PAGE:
Look At It This Way - July 24, 2015

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When I questioned the priorities of Blackpool Council in using’ ‘contingency’ funds to employ a £35k per annum ‘political’ assistant for the Labour group I wasn’t banking on reading days later about the last two council-run nurseries being closed by council ‘efficiencies’.

The nurseries at Grange Park and Talbot and Brunswick Sure Start centres are deemed surplus to requirements – even with 97 children on their books.

The public service provided is considered crucial by families in communities already clobbered by social welfare cuts who don’t want to have to transfer their kids to private sector nurseries.

I don’t need ‘political’ assistance to tell me which way the wind is blowing when there’s been a rebellion by 48 Labour MPs, 18 of them new, with regard to £12bn welfare cuts to child tax credits and in-work benefits.

Or to question - as a Blackpool council taxpayer and a Labour voter - how we possibly justify borrowing £11.3m to build a £14m four star hotel in a ‘central business district’ big on style but short on substance – while we can’t afford to retain two nurseries for local children, one of them nearby.

Premier Inn may not be four star but it’s interested in building a showcase hotel in Blackpool on the old Yates spot, rather than rely on council taxpayers to do that, and raise the benchmark for budget accommodation.

It will help attract its own client base to the town centre proper, the historic one, not the civic satellite. Not that Blackpool’s all about tourism, as I seem to remember the self styled people’s party telling us once. For me, it’s certainly not all about hotels, or Cats coming back, or whatever restaurant can be found for the Tower Lounge which, for all its brashness, was a cash cow which help underpin the big stuff above.

A Blackpool Museum may be better news but I don’t want the whole resort to embody Lost Dreams,Former Follies and Costly Consultancies –and a football club run like a closed shop.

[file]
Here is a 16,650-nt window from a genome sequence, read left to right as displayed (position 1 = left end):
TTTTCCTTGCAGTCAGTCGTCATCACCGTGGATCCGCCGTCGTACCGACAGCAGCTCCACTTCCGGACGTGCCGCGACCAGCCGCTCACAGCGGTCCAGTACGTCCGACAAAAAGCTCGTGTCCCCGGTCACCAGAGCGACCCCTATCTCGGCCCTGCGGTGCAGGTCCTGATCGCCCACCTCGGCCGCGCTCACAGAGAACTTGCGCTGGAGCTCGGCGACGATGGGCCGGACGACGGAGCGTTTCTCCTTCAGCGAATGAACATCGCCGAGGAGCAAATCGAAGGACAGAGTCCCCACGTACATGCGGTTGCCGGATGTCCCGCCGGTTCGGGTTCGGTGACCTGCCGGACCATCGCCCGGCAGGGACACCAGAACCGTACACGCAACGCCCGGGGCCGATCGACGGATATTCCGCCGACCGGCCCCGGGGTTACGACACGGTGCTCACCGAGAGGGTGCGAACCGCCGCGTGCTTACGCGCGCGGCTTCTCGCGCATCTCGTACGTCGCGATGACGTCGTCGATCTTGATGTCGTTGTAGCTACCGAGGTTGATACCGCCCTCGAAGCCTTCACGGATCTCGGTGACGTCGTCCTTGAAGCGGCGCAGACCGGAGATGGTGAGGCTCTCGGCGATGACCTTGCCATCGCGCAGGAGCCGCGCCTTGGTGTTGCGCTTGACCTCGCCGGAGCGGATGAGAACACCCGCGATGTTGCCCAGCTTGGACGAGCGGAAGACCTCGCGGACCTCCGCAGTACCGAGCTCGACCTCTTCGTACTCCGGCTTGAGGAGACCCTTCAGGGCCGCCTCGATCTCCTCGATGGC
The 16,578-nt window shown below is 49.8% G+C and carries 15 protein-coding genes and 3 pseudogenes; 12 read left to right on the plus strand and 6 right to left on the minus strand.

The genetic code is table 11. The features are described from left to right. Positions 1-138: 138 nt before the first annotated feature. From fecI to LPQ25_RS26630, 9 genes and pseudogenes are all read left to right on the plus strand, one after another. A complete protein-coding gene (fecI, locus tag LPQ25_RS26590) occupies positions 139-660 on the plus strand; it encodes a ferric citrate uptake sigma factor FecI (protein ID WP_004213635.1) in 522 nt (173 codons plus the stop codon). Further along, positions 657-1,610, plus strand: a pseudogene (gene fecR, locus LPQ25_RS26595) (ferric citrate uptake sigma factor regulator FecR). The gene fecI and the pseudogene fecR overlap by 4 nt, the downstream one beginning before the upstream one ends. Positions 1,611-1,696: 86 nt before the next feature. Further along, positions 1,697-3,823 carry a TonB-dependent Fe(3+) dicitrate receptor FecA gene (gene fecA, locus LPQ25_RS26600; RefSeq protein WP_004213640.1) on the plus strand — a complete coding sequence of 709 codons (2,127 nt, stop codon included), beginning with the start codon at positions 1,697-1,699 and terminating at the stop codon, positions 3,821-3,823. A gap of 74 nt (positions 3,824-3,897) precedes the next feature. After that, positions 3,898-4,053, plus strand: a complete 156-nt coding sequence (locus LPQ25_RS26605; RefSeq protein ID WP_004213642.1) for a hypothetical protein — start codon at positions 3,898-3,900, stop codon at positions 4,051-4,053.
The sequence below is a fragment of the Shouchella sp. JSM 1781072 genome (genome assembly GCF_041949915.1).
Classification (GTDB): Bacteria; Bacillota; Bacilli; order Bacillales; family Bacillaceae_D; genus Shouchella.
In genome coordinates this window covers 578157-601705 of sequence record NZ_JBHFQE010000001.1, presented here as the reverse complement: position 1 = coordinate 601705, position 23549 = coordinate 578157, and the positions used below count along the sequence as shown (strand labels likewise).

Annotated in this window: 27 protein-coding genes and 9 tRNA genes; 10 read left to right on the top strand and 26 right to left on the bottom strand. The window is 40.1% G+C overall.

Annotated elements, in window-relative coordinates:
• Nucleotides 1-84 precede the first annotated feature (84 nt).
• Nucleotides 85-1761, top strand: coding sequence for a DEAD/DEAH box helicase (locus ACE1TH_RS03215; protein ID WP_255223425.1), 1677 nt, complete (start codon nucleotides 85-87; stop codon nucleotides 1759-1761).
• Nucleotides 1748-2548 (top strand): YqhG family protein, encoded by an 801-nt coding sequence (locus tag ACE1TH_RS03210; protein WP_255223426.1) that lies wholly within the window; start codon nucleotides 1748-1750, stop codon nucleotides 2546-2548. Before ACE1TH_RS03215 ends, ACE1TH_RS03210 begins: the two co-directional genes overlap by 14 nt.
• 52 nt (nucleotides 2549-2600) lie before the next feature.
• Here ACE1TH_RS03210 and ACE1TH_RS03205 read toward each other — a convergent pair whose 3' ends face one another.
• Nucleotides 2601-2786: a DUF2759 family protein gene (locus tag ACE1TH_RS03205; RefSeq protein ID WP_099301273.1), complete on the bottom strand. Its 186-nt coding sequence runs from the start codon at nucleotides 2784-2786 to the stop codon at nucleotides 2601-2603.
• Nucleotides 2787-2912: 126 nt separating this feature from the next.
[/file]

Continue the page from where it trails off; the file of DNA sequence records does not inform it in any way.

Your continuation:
We’ve still got Carneskys ghost train languishing on the seafront, legacy of a Tory folly, boarded up and looking more haunted than ever.

It’s been shut for over a year having made £600 against a start up cost of £285k. Arguably it’s the closest to an electrifying spectacle we’re likely to get on or off the rails.

We now face uncertainty over the time and arguably reality of electrification of the proper railway line, shunted back a year to 2017, and now being assessed by a Network Rail “’deliverability review”. And remember all the time and money lost to the on-off rail franchise debacle a few years back?

I’ve written about proposed electrification of that line since I became a journalist 42 years ago. I’ll believe when I see it.

It’s 50 years since Central Station (the one Dr Beeching wanted to keep) closed and the council’s been trying to move police off the site for the last 10. If they succeed, and signs are they should, that could be a real game changer for major development. But we need to watch that space carefully.

We talk of a ‘northern powerhouse’ when much of the power will drift or devolve to Manchester and Liverpool at the likely cost of Lancashire unless we act now and galvanise those with real clout to fight our corner.

Blackpool is a small but vocal corner of that county, administratively disenfranchised from County Hall, disaffected to some degree and a transport/access cul de sac.

You have to want to be here to come here. Blackpool is bypassed by many. Sometimes even I don’t want to be here. I just have no idea how to leave town. I can’t find a bus station, our airport is no longer international, yet we still want to borrow £4.7 m to bridge the Dept of Transport’s shortfall and fund a tram link from North Station to North Pier? And heaven help smokers if they want to spark up on the beach. It could be banned.

Perhaps our council, under public health policies, should make it compulsory for all able bodied adults under the age of 60 to use that other relic, the rent-a-cycle scheme, to bike about town or work.

Or walk. Because the ludicrously overblown concept of Shared Space with its utopian ideals of car, landau, motorbike, cyclist, pedestrian and mobility scooter tootling about in perfect harmony has been found lacking too. The aesthetically pleasing block paving isn’t up to the task. It’s been replaced by functional asphalt. Another £140k found from council ‘savings’.

At least the council’s sofa is still taking to the roads for those meet-the-locals mobile chat rooms. Sofa, so good? Stuff it.